There are 525,948 minutes in a year. How many are spent in a weather warning?

Most of the United States is relatively safe when it comes to severe weather. Of course, we think of Oklahoma and Texas as being prime spots for tornadoes. But a new map shows us the average amount of time spent in a weather warning per county. Daryl Herzmann of Iowa State University released some great maps this week. Take a look!

First, here is the average time spent in a Severe Thunderstorm Warning.
Of course, the higher likelihood for severe thunderstorms lies in the Tornado Alley state of Oklahoma. But notice the maximum over Eastern Tennessee and even Northern Ohio. It may be a little difficult to see the actual location of states because the dark black lines in this map represent the borders of the National Weather Service offices. Here in Northern Illinois and Southern Wisconsin, we are serviced by three different offices, Milwaukee-Sullivan, Quad Cities-Davenport, and Chicago-Romeoville.

Next up, the map showing the average minutes of the year spent in a Tornado Warning:


A few things on this map stand out. First, the larger counties within a tornado-prone zone have a higher chance of being within a warning polygon. Of note is the number of minutes in McLean Co., IL (Bloomington-Normal) which is the largest county in Illinois in bright red compared to Putnam Co., IL (North of Peoria) which is blue.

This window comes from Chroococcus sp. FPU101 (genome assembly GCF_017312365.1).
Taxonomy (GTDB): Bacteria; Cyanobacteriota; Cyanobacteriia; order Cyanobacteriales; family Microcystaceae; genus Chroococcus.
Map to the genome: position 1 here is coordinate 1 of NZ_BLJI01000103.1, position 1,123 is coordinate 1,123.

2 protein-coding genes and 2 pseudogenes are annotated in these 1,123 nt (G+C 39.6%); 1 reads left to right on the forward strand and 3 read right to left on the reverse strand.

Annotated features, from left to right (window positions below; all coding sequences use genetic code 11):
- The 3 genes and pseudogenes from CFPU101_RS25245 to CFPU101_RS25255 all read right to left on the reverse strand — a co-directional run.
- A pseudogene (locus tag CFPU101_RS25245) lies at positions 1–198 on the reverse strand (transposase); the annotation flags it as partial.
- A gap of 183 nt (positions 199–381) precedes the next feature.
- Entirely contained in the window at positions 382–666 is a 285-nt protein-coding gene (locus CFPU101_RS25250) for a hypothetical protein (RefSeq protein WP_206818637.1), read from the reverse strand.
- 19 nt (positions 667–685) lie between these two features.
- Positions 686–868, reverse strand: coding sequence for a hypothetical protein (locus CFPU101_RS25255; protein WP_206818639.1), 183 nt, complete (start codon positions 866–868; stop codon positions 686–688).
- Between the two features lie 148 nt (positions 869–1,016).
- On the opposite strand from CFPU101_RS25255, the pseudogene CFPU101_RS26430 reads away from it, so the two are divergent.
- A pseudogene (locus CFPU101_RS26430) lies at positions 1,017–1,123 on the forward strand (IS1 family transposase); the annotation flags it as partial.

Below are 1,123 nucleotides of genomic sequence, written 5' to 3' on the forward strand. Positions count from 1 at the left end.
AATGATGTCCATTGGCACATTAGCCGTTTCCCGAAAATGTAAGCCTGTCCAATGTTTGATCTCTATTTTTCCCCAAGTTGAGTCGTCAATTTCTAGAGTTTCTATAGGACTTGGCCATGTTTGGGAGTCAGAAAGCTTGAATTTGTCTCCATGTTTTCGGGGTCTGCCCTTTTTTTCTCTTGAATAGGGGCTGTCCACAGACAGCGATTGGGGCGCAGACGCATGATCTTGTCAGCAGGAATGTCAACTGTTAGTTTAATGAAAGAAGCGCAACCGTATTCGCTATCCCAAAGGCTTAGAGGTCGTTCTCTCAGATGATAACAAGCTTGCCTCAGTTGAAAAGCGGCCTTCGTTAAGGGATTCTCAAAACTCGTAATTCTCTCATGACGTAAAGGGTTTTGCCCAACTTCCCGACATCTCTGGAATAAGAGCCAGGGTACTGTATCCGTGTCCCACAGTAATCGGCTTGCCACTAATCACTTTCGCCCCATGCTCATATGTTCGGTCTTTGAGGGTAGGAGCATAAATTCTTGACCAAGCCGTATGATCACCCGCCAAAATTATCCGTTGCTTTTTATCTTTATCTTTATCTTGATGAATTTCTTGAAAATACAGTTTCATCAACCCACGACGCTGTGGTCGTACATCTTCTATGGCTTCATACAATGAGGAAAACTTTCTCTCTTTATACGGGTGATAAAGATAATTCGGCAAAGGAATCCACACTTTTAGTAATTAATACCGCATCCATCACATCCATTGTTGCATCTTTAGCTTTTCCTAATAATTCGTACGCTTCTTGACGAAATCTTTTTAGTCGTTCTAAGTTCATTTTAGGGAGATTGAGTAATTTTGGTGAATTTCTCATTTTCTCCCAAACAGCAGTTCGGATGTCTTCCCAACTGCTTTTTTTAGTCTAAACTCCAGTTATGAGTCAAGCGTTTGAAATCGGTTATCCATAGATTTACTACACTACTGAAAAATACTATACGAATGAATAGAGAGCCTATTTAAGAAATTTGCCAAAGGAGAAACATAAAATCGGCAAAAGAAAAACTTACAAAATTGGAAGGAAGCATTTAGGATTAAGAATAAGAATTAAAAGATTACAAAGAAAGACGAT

Daryl went further and took square kilometers into account with the following map. This one is telling! It shows the highest likelihood of a Tornado Warning (not necessarily a full-fledged, on-the-ground tornado) to be in Mississippi.

So, while we may think of Tornado Alley being Texas and Oklahoma, the higher threat of tornadoes may reside in the Deep South…at least looking at the data over the past 20 years.

Finally, for your viewing pleasure? The map for Flash Flood Warnings per county. It’s easy to see the highest probabilities for flash flooding in the past 20 years are in Southern Missouri and in the Desert Southwest.



Posted under flooding, severe weather, tornado, weather

This post was written by qni_it on April 10, 2014

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